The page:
I reiterate my congratulations to my hon. Friend Trudy Harrison on securing the debate and, more importantly, on being a real advocate for Copeland and the nuclear industry. I have played a secondary role to her and have held a couple of nuclear conferences in my constituency. I am grateful to the Minister for attending the one I held last year.
I am disappointed that the original development at Moorside did not go ahead. NuGen did a huge amount of work and it is to be congratulated on that effort. I pay tribute to Tom Samson and his team for the work they did. It is a disappointment that the development did not go ahead. The investment would have helped to transform Cumbria—not just west Cumbria but the whole county—and brought tremendous economic benefits; not only that, but it would have provided 7% of our national energy needs and made a significant contribution to the low-carbon economy.
I believe the Government could and should take a proactive interest in the nuclear industry, including by investing directly in it. None the less, Moorside did not happen, so I look to how Cumbria’s strengths can be used in the future, particularly with regard to the possibilities of SMRs. Cumbria has two unique selling points: tourism and the nuclear industry, which employs a huge number of people. Some 10,000-plus are employed at Sellafield, we have the National Nuclear Laboratory and the Low Level Waste Repository, and there is a highly skilled supply chain. The industry’s impact on the area is significant in terms of employment, apprentices, graduates, research and skills. We must use the opportunities and skills we have to ensure that Cumbria exploits the alternatives that are available in the nuclear industry.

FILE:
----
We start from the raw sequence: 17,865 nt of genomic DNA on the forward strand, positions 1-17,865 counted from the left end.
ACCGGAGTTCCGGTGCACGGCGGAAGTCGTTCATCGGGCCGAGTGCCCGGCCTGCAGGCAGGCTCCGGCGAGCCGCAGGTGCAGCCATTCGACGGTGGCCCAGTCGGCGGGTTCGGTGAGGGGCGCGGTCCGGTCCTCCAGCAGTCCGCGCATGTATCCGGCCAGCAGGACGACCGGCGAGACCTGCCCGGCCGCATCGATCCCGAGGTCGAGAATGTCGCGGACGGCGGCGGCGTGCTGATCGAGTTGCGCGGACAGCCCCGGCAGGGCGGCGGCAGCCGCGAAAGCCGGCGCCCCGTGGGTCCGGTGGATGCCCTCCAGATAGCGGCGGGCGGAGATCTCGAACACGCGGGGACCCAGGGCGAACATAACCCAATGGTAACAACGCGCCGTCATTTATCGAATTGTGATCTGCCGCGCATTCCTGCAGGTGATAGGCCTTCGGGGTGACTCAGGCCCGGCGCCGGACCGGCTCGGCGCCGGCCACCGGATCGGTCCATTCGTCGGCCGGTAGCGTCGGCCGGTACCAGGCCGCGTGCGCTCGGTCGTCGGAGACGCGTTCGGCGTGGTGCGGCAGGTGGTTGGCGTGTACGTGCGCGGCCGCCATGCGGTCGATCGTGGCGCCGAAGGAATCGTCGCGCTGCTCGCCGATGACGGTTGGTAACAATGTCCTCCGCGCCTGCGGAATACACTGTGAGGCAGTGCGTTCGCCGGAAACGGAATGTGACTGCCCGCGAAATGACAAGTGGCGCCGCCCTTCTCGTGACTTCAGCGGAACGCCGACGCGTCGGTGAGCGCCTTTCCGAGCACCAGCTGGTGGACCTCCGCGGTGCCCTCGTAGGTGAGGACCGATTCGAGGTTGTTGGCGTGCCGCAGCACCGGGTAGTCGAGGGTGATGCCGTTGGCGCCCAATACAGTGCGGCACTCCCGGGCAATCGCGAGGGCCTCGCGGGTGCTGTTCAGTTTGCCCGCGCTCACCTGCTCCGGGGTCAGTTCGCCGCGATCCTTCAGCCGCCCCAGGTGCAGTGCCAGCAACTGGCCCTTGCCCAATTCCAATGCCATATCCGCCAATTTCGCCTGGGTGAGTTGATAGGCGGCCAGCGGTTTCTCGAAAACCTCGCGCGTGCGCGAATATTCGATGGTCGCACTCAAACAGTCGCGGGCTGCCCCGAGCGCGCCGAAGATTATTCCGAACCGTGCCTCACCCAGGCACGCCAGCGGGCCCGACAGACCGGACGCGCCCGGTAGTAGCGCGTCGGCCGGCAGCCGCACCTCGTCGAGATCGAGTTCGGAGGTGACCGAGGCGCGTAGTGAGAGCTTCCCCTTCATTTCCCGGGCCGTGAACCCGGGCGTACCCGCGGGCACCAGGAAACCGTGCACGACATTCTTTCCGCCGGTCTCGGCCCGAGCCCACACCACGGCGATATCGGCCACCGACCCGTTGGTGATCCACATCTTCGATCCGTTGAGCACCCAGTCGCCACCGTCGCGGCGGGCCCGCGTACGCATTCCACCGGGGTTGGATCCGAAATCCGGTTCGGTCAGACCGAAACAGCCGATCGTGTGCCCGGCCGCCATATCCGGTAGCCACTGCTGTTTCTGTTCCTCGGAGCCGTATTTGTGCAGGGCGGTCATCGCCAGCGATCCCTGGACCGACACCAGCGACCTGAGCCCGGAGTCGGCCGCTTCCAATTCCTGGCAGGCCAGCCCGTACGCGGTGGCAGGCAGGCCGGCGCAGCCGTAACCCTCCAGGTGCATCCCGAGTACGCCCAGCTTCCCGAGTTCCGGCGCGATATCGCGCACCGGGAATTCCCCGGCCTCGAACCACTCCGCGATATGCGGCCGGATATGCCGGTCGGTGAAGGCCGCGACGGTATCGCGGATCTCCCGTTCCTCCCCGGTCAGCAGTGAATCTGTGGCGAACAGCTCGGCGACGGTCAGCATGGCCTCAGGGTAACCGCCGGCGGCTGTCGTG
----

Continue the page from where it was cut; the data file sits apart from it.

I have talked about the local interest but, as I say, there is also a national interest. We are moving to a low-carbon world. How will we achieve that? Renewables undoubtedly will be a significant element, and I am a big supporter of solar, but nuclear clearly has its place in the energy mix. I have supported large nuclear plants, but clearly we need to get behind the development of SMRs, which may well be the future for our country. They offer greater flexibility, many commercial opportunities and a real chance for the UK to rediscover its nuclear development expertise.
I believe that if we do that, Cumbria will play a central part. As I have already said, we have the skills and the expertise, the research facilities and the land, but probably most importantly, we have a population that supports the nuclear industry. Our people want to get behind the industry, in the interests of Cumbria and our national economy.